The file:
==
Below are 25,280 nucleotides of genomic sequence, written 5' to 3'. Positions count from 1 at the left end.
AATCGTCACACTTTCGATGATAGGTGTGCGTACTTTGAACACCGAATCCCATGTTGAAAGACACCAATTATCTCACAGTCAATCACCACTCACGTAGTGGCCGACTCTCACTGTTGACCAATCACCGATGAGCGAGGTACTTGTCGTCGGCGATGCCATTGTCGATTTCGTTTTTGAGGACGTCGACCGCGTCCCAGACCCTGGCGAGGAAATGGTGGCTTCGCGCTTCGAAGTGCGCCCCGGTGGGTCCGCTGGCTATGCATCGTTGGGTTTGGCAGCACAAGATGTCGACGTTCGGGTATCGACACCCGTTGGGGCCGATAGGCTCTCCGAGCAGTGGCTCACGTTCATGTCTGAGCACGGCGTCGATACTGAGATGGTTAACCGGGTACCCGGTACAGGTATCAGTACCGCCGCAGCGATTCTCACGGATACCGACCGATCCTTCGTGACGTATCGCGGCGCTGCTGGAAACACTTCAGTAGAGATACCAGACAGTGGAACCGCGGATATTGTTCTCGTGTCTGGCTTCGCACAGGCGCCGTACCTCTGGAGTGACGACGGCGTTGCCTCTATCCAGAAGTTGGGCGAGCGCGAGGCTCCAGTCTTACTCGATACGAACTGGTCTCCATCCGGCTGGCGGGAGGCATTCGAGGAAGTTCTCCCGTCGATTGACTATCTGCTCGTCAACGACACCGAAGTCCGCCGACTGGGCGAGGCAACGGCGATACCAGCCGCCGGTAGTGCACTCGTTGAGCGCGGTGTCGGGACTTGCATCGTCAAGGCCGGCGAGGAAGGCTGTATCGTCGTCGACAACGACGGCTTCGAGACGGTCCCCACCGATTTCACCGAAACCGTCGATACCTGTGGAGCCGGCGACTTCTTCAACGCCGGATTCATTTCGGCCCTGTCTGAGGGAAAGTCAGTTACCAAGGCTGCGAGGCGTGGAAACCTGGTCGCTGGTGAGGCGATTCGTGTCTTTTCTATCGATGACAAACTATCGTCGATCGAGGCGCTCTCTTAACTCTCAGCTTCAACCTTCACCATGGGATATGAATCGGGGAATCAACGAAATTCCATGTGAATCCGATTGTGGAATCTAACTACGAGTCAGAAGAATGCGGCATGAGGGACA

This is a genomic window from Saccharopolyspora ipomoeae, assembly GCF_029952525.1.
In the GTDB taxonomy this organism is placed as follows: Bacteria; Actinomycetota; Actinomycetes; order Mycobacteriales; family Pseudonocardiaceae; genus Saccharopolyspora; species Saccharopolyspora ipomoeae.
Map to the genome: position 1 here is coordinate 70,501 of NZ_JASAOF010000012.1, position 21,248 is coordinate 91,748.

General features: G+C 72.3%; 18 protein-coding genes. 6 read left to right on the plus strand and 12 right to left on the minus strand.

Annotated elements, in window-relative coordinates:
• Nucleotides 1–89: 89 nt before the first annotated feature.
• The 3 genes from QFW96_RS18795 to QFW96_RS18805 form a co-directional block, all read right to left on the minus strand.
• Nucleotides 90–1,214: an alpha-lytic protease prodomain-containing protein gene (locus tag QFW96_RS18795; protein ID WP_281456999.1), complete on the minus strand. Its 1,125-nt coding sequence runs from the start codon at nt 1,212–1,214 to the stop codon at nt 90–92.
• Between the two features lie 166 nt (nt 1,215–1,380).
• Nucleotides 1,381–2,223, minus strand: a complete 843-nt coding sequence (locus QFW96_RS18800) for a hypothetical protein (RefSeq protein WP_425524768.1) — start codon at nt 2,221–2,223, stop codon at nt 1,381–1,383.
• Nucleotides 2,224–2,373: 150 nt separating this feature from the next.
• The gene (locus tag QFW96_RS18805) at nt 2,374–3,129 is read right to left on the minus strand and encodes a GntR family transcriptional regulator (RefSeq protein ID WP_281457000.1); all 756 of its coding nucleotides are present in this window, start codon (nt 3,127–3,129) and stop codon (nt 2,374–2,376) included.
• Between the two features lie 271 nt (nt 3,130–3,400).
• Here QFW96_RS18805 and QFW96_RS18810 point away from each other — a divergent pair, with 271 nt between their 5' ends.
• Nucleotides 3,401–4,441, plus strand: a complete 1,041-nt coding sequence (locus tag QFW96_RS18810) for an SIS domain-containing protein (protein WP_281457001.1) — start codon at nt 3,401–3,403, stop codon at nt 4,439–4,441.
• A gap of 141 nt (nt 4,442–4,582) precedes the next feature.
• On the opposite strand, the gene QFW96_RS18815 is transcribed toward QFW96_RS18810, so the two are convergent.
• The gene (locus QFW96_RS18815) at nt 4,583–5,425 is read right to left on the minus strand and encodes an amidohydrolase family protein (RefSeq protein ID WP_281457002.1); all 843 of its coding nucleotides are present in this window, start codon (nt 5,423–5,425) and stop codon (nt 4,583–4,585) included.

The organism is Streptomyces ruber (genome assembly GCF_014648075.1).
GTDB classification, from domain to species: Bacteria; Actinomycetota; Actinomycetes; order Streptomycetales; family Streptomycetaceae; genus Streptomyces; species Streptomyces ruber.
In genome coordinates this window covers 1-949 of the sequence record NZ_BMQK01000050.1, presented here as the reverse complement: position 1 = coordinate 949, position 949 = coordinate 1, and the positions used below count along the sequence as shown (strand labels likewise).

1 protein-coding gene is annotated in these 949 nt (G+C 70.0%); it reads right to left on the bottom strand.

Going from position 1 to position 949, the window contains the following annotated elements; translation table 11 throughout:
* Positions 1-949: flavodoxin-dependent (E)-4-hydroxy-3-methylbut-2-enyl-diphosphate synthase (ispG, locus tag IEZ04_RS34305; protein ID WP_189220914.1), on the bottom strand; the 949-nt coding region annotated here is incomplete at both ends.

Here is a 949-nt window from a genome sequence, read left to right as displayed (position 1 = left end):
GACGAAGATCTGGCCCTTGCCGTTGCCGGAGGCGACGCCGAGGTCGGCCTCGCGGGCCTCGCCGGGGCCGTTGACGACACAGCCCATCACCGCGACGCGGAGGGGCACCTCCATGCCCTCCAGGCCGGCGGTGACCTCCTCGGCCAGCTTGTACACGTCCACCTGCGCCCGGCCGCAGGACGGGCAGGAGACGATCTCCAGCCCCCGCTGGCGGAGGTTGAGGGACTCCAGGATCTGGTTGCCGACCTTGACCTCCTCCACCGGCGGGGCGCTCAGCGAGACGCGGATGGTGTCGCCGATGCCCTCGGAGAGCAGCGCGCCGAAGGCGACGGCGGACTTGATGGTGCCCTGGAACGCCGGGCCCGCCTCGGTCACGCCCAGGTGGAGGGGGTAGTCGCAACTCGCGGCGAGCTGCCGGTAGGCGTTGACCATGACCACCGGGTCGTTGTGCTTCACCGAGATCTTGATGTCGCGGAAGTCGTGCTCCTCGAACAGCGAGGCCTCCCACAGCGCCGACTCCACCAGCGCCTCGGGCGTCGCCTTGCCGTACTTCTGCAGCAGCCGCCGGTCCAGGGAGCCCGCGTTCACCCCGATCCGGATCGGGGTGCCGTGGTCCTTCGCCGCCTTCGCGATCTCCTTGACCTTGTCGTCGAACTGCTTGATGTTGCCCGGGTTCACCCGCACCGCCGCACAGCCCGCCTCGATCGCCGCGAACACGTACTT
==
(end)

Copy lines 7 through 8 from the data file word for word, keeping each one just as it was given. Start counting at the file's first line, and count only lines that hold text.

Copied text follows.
Annotated elements, in window-relative coordinates:
• Nucleotides 1–89: 89 nt before the first annotated feature.